Saturday, April 30, 2011

Consent for divorce can be withdrawn even after stipulated period: court

Consent for divorce by ‘mutual consent' can be withdrawn by either the wife or the husband even after the expiry of the stipulated 18-month period and in such cases a decree for divorce cannot be granted, the Supreme Court has held.

A Bench of Justices D.K. Jain and H.L. Dattu held that mutual consent as contemplated under Section 13-B (2) of the Hindu Marriage Act should continue until the divorce decree was passed by court.

Writing the judgment, Justice Dattu said: “Marriages are made in heaven, or so it is said. But we are, more often than not, made to wonder what happens to them by the time they descend down to earth. Though there is a legal machinery in place to deal with such cases, these are perhaps the toughest for the courts to deal with. Such is the case presently before us.”

Interpreting 13-B (2), the Bench said: “From the language of this section, as well as the settled law, it is clear that one of the parties may withdraw his/her consent anytime before the passing of the decree. The most important requirement for grant of divorce by mutual consent is free consent of both parties.”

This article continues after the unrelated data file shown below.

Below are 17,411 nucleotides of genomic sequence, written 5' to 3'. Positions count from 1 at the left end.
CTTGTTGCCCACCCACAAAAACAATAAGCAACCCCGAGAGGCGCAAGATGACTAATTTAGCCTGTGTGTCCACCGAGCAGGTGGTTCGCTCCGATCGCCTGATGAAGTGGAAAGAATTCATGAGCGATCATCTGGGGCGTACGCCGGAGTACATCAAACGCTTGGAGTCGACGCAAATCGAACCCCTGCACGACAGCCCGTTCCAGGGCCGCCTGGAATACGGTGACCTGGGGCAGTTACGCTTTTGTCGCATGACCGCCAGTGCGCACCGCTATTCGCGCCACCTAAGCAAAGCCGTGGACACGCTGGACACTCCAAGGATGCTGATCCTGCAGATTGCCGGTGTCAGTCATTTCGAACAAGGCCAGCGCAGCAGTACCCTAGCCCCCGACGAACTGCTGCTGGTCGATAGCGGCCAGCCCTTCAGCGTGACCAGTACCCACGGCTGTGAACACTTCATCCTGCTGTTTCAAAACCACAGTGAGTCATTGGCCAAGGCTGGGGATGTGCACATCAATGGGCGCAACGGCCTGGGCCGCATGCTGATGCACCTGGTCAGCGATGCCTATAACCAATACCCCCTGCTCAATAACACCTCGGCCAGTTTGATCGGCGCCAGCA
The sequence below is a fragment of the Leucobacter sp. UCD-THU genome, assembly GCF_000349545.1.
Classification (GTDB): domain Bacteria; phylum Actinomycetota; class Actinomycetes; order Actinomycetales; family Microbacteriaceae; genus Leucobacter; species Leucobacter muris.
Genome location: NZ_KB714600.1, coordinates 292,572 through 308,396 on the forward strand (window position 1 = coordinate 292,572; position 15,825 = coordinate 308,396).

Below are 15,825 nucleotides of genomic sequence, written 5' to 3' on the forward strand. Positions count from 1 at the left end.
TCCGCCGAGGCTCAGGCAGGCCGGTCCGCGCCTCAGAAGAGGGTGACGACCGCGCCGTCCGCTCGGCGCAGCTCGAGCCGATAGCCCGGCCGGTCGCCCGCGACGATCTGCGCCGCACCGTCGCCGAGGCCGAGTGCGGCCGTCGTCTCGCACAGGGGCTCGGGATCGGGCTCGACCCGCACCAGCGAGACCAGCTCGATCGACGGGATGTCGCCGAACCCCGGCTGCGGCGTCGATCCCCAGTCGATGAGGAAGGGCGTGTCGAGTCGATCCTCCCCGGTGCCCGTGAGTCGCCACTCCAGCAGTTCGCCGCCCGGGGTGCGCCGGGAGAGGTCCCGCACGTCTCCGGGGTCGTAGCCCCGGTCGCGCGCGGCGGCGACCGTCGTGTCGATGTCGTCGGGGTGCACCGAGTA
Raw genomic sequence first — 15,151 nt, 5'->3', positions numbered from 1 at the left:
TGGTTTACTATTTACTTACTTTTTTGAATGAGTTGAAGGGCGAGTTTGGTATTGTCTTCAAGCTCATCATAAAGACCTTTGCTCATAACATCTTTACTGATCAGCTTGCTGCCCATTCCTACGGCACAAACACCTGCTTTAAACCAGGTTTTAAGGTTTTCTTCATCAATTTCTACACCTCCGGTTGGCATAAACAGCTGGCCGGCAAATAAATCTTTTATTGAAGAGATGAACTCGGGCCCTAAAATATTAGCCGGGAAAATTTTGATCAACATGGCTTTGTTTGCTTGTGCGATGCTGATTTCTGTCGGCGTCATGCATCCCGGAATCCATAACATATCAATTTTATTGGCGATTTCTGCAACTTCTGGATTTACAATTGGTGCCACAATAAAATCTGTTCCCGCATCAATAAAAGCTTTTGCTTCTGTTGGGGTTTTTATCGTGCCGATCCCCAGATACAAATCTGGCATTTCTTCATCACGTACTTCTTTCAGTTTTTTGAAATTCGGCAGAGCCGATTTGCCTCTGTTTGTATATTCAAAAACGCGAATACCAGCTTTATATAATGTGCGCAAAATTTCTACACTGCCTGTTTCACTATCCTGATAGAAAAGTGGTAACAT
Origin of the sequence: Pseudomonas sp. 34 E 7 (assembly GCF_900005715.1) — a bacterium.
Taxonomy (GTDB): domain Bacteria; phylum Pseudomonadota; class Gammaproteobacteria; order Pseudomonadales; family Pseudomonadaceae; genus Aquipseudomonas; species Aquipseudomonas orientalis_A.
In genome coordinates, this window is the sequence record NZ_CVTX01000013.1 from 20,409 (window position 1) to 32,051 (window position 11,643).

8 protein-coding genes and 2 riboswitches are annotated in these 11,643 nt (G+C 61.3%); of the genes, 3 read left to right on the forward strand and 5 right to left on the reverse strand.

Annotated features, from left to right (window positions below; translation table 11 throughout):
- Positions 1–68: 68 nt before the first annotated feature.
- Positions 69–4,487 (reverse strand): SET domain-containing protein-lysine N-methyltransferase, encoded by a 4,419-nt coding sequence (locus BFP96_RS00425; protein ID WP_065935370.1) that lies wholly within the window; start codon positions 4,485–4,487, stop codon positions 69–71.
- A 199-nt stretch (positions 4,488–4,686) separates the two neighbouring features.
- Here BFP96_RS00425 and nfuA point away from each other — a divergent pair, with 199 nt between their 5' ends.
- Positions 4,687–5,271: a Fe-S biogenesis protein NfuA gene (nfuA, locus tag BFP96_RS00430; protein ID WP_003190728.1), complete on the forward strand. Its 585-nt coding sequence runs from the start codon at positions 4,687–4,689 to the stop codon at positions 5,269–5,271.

Unless there was a complete agreement between the husband and the wife for dissolution of marriage and unless the court was completely satisfied, it could not grant a decree for divorce by mutual consent. “Otherwise, in our view, the expression ‘divorce by mutual consent' would be otiose.”

The Bench said: “The 18-month period for withdrawal of consent was specified only to ensure quick disposal of cases of divorce by mutual consent and not to specify the time period for withdrawal of consent.”

In the instant case, Hitesh Bhatnagar and his wife Deepa, after the birth of a girl child, applied for divorce by mutual consent in a court in Gurgaon, Haryana. Though Deepa withdrew her consent after the stipulated 18 months, the trial court dismissed the application stating that since there was no ‘mutual consent' divorce could not be granted. The Punjab and Haryana High Court upheld this judgment.

Dismissing Hitesh's appeal against this order, the Supreme Court pointed out that non-withdrawal of consent before the expiry of 18 months was irrelevant as Deepa had time and again expressed her willingness to live with her husband for the sake of the girl child. In the light of these facts, it would be a travesty of justice to dissolve this marriage as having broken down. On the appellant's plea that the Court should exercise its extraordinary power under Article 142 (to do substantive justice), the Bench said such a power had been vested in it with implicit trust and faith, and extraordinary care and caution had to be observed while exercising this jurisdiction.

The Bench placed on record its appreciation of the efforts made by counsel Harshvir Pratap Sharma to bring about an amicable settlement between the parties.

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